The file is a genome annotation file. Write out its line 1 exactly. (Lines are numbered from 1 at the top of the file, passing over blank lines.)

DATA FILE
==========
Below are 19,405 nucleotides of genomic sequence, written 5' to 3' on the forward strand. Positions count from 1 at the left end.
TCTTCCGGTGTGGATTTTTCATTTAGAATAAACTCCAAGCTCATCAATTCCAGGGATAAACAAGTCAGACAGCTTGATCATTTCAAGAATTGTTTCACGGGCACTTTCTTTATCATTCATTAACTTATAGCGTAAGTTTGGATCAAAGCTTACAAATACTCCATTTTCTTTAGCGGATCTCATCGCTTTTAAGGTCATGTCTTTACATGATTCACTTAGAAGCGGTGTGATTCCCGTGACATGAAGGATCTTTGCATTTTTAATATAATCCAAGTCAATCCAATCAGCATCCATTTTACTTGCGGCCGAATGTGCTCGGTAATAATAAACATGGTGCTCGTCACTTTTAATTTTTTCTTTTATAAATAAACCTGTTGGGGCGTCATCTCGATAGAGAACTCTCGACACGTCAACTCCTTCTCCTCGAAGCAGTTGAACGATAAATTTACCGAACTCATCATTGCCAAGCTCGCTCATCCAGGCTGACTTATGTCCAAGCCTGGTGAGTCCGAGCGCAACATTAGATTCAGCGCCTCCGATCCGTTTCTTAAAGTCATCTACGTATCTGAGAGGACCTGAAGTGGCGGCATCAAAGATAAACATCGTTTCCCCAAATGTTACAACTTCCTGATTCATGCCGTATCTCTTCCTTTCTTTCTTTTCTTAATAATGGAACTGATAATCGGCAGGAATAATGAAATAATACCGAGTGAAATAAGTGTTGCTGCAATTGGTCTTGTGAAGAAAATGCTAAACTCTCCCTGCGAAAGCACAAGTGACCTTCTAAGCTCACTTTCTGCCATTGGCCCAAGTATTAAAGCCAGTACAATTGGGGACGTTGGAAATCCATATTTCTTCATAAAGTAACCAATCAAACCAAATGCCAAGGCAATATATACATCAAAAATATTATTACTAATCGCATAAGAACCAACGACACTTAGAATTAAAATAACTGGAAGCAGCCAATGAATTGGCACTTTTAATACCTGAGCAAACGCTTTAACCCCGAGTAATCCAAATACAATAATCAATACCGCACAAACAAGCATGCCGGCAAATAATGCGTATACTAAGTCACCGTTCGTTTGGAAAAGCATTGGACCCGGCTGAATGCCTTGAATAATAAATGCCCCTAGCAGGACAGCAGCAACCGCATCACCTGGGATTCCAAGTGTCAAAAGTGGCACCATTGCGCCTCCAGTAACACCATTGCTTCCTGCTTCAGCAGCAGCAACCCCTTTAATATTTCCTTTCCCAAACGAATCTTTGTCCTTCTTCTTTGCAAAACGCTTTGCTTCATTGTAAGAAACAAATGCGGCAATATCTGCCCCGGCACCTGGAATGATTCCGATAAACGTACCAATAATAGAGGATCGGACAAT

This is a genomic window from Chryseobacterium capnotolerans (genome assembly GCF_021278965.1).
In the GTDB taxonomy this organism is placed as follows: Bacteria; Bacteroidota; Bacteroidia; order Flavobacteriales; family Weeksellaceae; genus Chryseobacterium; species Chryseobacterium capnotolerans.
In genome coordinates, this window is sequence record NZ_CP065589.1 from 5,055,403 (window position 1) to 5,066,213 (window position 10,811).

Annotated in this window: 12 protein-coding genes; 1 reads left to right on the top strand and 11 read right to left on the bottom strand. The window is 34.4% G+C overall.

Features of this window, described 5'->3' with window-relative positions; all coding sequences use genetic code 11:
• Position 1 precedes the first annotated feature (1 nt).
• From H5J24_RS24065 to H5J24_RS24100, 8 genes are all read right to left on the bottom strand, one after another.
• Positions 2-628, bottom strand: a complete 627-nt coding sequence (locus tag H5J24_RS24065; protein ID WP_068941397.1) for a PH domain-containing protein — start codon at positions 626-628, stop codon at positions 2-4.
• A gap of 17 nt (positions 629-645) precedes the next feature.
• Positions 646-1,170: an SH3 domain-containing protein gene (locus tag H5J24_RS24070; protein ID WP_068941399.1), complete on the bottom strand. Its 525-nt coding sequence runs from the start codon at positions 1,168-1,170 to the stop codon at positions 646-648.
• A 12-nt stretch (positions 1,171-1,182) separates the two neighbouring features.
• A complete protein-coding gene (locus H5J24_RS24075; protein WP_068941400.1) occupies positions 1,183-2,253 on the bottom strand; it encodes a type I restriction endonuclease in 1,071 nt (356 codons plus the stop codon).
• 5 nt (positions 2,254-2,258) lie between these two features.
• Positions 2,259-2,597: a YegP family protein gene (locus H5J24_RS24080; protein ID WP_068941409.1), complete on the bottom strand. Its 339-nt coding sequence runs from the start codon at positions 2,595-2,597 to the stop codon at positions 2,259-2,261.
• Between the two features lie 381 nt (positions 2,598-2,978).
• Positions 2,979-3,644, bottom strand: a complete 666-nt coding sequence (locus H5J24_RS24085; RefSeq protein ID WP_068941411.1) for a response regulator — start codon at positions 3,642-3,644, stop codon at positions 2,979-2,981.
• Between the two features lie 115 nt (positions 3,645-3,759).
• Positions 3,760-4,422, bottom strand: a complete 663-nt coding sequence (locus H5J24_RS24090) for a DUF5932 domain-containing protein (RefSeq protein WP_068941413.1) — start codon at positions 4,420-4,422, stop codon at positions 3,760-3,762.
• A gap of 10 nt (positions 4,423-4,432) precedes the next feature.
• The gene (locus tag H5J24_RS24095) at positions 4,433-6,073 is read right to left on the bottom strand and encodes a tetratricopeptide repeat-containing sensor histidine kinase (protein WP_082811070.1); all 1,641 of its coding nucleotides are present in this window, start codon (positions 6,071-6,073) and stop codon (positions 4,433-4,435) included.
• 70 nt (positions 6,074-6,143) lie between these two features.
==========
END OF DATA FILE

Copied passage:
Below are 19,405 nucleotides of genomic sequence, written 5' to 3' on the forward strand. Positions count from 1 at the left end.